miners to collect fees in the future), Bitcoin transactions wonbt open him up
to claims of credit card fraud. In Bitcoin, all transactions are

On the other hand, unlike credit card users, consumers paying with bitcoins
have no way to get their money back if Tice never ships the item. But as with
any financial transaction, some level of trust is still required. And some
customers would prefer to trust a merchant to make good on a sale than trust
them to protect sensitive data. Last spring, hackers broke into the Sony
PlayStation Network and swiped a trove of private account detailsbcredit card
numbers, birthdays, log-ins, passwords, home addresses, and all the names
associated with them. Just days later, it happened again, and within a week
the security of more than 100 million Sony accounts was at risk. bI think
Bitcoin really has the potential to change our expectations about what
information we give merchants,b says Gavin Andresen, Bitcoinbs project

The Bitcoin system has had its own hacking problems. Other than a few
die-hard miners, most people buy bitcoins at an exchange where you pay
dollars, euros, or whatever and get bitcoins in return. These exchanges also
allow merchants to convert their bitcoin collections into other currencies.
Unfortunately, the security of the exchanges hasnbt been as good as the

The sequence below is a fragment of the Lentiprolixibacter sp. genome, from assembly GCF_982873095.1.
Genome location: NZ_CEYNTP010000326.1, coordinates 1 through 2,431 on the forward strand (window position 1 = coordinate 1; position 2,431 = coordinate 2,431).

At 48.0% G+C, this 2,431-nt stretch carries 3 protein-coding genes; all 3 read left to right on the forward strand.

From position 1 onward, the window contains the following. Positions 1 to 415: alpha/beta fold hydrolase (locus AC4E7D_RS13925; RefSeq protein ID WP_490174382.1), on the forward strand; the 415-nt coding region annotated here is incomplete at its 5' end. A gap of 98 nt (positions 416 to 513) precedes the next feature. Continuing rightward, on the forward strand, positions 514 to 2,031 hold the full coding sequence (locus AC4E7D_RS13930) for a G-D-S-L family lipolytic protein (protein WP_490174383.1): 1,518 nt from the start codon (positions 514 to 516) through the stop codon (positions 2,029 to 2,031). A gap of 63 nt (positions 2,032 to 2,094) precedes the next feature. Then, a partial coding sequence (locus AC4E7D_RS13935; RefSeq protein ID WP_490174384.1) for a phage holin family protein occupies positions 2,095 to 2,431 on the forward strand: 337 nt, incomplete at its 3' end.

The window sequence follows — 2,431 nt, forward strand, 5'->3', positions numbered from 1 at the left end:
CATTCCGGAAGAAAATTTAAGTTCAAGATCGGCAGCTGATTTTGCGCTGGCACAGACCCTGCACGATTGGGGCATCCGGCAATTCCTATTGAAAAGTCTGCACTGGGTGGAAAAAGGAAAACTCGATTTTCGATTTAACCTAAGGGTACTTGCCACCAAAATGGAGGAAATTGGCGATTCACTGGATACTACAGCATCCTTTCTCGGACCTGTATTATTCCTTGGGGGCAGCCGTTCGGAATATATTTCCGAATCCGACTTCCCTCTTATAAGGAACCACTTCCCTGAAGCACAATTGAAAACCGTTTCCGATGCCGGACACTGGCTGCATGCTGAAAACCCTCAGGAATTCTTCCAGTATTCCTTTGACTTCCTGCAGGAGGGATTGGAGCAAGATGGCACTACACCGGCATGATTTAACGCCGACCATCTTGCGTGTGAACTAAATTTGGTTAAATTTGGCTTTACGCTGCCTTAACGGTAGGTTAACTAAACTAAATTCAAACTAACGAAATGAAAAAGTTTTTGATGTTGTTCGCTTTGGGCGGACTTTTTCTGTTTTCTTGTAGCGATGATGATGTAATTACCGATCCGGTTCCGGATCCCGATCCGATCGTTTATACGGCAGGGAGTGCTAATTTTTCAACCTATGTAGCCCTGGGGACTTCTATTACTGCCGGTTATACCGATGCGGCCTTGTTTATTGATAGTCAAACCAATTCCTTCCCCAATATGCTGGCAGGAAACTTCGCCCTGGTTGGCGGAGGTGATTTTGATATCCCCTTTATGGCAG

Bitcoin client itself. The largest online exchange, Mt. Gox, lost 500 000
bitcoins to hackers in June 2011, which sent the price barreling down. Anyone
who invests in a bitcoin better understand that itbs going to be more
volatile than the dollar, says Michael Kagan, the managing director at
ClearBridge Advisors, an investment firm in New York City.b)

Even with the ups and downs, many of Bitcoinbs early adopters amassed their
virtual fortunes when mining was easy, so they have an incentive to keep the
system going (assuming they didnbt cash out at the peak of the bubble). Itbs
possible they are hoarding the currency, as the economist Paul Krugman
speculated they would, waiting for the price to rise again as mining becomes
more competitive and expensive. And while Bitcoinbs fixed minting rate helped
attract its most fervent early adopters, it also made the barrier to entry
much higher for people who want to join now. bIf anything is the Achillesb
heel of Bitcoin, that probably is it,b Szabo says.b)

If Bitcoin does fail, it may die in an act of cannibalism. Nakamoto
introduced the block chain, but cryptographers are now already working on
improvements. The minting rate is only one of many things that could be
tweaked. bBitcoin is the first of a new breed,b says Garzik. bPeople will
learn from Bitcoin and build something better, or Bitcoinbs critical mass
will force it to evolve and learn from its own

This article originally appeared in print as "The Cryptoanarchists Answer to

About the Author

Morgen E. Peck never saw the point in writing about money or finance. Then
she attended a conference on the cryptocurrency Bitcoin and talked to
anarchists, programmers, bankers, cryptographers, libertarians, finance
lawyers, and a game show host. From this crucible of ideas, she emerged quite
altered. bIbd like to personally thank Satoshi Nakamoto [Bitcoinbs supposed
creator] for finally making money interesting enough to write about,b she

TAGS: Bitcoin // Internet // cryptocurrency // cryptography // encryption //
hash functions // peer-to-peer networks // privacy